There have been previous reports of contaminated breast milk causing fatality in the neonate, but these have been associated with concurrent mastitis [
      • Kotiw M
      • Zhang GW
      • Daggard G
      • Reiss-Levy E
      • Tapsall JW
      • Numa A
      Late-onset and recurrent neonatal Group B streptococcal disease associated with breast milk transmission.
      ,
      • Gastelum DT
      • Dassey D
      • Mascola L
      • Yasuda LM
      Transmission of community associated methicillin resistant Staphylococcus aureus from breast milk in the neonatal intensive care unit.
      ]. However, in our series, neither mother had mastitis. Unlike for human donor milk, pasteurization and screening of milk from the infant's biological mother is not uniformly recommended [

      Red Book 2006. Report of the Committee on Infectious Disease, 27th edn. P127. American Academy of Pediatrics. EIK Grove Village.

      ]. The immunoprotective constituents of human milk are, however, stable after pasteurization at 56°C for 30 min [
      • Lawrence RA
      Storage of human milk and the influence of procedures on immunological components of human milk.
      ].
      Late-onset neonatal sepsis is classically acquired from the care-giving environment. We believe that the cause of sepsis in these babies was contaminated maternal breast milk. In the twins’ cases, the babies were being nursed in different rooms within the unit, staffed by separate midwives, making cross-contamination unlikely. Anecdotally, Gram-negative sepsis is uncommon in this unit. Both mothers were giving their own EBM. We follow standard guidelines for collecting, handling and storing breast milk [
      • UK Association for Milk Banking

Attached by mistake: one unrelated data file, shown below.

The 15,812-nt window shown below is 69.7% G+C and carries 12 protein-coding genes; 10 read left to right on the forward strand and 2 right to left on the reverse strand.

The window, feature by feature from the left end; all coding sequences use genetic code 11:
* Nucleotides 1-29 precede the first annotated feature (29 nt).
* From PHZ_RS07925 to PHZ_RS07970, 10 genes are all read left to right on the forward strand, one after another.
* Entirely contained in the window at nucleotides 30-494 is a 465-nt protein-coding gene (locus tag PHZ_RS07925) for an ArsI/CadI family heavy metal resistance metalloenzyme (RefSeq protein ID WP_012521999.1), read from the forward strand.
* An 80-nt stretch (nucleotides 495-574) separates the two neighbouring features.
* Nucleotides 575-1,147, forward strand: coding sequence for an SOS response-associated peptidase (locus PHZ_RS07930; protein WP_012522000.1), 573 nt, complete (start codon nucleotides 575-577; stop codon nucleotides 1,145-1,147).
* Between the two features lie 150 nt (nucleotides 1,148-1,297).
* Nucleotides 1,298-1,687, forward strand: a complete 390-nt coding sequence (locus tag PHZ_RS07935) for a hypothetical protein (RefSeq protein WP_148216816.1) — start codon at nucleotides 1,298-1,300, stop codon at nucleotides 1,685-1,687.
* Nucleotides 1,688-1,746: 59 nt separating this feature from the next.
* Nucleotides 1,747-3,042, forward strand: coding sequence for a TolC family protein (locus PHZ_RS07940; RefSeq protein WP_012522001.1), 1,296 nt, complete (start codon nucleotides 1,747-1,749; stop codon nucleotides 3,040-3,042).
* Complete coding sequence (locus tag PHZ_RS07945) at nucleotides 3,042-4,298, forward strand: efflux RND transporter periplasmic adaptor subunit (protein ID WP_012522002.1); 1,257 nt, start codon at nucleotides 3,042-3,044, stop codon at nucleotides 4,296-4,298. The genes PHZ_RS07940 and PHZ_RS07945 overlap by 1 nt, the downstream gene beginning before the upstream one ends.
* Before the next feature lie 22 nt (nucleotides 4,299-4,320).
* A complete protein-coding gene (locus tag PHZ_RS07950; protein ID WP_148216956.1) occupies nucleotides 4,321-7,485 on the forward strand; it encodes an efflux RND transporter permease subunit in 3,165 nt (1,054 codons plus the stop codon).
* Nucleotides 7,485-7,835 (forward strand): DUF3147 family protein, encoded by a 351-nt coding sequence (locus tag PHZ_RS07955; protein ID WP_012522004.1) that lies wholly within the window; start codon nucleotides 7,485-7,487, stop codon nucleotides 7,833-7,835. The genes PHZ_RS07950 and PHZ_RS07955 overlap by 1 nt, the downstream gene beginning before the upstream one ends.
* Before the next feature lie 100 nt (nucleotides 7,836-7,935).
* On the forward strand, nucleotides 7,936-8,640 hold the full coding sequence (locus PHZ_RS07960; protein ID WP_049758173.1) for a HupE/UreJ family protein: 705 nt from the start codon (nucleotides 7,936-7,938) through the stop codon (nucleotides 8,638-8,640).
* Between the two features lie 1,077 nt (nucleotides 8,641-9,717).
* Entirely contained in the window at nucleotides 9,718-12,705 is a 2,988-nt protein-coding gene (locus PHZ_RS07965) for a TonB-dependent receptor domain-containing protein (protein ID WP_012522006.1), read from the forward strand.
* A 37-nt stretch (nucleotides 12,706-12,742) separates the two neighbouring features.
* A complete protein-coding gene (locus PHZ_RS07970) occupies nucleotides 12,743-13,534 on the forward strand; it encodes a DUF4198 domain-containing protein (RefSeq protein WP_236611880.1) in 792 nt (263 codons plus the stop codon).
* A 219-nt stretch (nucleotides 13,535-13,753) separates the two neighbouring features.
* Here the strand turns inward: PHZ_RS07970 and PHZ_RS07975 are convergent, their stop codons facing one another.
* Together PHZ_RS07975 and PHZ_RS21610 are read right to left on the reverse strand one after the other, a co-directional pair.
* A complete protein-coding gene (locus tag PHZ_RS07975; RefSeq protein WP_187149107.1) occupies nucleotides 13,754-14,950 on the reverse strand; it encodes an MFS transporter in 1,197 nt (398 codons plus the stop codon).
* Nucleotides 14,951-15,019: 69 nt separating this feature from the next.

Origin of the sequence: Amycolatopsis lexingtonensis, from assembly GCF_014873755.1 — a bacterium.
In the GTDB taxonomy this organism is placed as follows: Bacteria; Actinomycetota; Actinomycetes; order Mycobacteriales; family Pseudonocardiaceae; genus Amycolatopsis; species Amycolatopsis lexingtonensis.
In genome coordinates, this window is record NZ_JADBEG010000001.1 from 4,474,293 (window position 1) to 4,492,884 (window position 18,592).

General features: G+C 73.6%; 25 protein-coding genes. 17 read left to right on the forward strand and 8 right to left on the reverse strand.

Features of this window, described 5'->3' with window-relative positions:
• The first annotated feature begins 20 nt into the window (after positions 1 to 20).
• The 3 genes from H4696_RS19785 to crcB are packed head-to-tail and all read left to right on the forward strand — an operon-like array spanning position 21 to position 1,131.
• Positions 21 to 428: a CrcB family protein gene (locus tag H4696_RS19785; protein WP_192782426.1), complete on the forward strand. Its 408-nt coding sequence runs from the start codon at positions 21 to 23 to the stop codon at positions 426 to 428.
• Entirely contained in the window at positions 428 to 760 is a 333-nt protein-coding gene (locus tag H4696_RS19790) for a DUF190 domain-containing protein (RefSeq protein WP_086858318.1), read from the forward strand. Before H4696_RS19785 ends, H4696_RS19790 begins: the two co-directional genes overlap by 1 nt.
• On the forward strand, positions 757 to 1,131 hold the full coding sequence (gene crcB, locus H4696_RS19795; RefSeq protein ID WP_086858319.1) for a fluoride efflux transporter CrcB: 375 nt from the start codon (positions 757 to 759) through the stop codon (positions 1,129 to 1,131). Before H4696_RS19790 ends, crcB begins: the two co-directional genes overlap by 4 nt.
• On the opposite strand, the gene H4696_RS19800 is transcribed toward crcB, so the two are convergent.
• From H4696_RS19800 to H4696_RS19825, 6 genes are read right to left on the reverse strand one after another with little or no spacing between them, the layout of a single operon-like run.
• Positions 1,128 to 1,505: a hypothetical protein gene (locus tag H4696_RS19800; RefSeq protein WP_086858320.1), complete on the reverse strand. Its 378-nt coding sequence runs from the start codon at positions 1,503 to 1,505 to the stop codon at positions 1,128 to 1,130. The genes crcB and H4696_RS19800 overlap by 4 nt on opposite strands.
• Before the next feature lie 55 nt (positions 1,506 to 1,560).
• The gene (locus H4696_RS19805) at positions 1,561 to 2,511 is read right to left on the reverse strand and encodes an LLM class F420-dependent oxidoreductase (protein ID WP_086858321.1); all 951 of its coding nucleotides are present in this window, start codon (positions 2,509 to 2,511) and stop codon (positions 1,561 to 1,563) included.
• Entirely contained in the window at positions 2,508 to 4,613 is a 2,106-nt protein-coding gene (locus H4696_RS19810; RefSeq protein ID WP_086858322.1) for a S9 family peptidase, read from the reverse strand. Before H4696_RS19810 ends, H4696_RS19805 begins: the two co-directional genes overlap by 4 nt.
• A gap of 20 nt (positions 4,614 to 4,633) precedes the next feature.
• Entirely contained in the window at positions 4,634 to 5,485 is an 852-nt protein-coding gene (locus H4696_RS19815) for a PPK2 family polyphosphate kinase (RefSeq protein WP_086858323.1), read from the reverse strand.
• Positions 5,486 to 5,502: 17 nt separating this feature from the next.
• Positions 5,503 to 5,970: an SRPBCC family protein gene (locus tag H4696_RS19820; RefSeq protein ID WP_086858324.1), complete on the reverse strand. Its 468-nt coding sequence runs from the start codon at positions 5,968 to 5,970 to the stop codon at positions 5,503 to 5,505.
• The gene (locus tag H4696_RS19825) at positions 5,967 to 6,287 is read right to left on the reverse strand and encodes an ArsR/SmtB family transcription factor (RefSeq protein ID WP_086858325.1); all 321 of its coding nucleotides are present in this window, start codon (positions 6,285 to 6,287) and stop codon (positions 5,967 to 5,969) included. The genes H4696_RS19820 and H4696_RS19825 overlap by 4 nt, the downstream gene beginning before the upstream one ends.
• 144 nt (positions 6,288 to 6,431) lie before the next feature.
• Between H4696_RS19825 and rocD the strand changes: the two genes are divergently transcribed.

]. Fresh EBM is stored in a refrigerator at 2–4°C for a maximum of 48 h. Otherwise, milk is frozen at –20°C for a maximum of 3 months. It is not current practice to routinely screen breast milk.
      It would be impossible to attribute with certainty the septicaemia in these infants to contaminated breast milk. We cannot rule out the possibility of sepsis arising endogenously in the infants as a result of colonization via direct handling by the mother. However, infection control measures with regard to parental handling of infants are strictly adhered to in the unit. We acknowledge that the vast majority of infants fed with EBM do not encounter any problems, despite being exposed to bacteria in breast milk [
      • Ajusi JD
      • Onyango FE
      • Muatanda LN
      • Wamola
      Bacteriology of unheated breast milk stored at room temperature.
      ].
      Further research is required to define what constitutes significant microbial contamination of breast milk. Strict hygiene procedures should be observed during breast milk expression. Routine screening and pasteurization of breast milk administered to preterm infants should be considered. We suggest that, in cases of unexplained late-onset or recurrent neonatal sepsis, or concurrent sepsis in siblings, EBM should be considered as a possible source of infection.

      Transparency Declaration

      There was no funding for this project. T. Stack has received a research grant from SMA in the past. The other authors have no conflict of interest to declare.